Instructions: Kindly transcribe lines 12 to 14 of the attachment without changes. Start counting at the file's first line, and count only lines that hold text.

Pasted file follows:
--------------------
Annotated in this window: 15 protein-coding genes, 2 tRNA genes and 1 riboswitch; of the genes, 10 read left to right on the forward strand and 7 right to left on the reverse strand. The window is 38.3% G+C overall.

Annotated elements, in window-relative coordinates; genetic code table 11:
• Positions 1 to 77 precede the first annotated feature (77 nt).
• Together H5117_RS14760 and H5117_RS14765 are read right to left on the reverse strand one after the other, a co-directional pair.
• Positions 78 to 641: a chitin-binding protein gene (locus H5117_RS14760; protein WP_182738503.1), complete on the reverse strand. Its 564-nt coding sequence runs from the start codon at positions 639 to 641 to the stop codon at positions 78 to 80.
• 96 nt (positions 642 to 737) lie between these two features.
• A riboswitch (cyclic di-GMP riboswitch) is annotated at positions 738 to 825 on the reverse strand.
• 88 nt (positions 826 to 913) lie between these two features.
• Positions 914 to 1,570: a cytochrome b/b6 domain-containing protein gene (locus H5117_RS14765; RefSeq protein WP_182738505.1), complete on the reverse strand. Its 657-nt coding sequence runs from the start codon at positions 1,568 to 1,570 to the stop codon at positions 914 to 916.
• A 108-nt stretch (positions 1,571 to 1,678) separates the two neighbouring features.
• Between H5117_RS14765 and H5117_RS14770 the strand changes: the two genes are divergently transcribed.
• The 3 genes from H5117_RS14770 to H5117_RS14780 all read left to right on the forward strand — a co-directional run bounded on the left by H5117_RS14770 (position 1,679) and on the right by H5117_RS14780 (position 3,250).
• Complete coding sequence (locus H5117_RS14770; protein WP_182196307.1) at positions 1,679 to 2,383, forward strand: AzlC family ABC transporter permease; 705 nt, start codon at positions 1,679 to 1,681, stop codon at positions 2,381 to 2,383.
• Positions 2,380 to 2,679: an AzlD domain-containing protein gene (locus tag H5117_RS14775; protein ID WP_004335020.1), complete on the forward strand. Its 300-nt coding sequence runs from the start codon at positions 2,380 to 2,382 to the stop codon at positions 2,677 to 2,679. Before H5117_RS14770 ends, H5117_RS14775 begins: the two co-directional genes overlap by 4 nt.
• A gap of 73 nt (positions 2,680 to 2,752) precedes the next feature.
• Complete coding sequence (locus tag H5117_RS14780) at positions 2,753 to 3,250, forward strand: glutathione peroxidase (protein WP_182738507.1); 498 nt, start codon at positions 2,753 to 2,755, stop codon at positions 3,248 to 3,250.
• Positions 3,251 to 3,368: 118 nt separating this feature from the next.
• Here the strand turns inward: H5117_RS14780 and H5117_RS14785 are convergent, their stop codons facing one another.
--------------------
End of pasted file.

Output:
• The 3 genes from H5117_RS14770 to H5117_RS14780 all read left to right on the forward strand — a co-directional run bounded on the left by H5117_RS14770 (position 1,679) and on the right by H5117_RS14780 (position 3,250).
• Complete coding sequence (locus H5117_RS14770; protein WP_182196307.1) at positions 1,679 to 2,383, forward strand: AzlC family ABC transporter permease; 705 nt, start codon at positions 1,679 to 1,681, stop codon at positions 2,381 to 2,383.
• Positions 2,380 to 2,679: an AzlD domain-containing protein gene (locus tag H5117_RS14775; protein ID WP_004335020.1), complete on the forward strand. Its 300-nt coding sequence runs from the start codon at positions 2,380 to 2,382 to the stop codon at positions 2,677 to 2,679. Before H5117_RS14770 ends, H5117_RS14775 begins: the two co-directional genes overlap by 4 nt.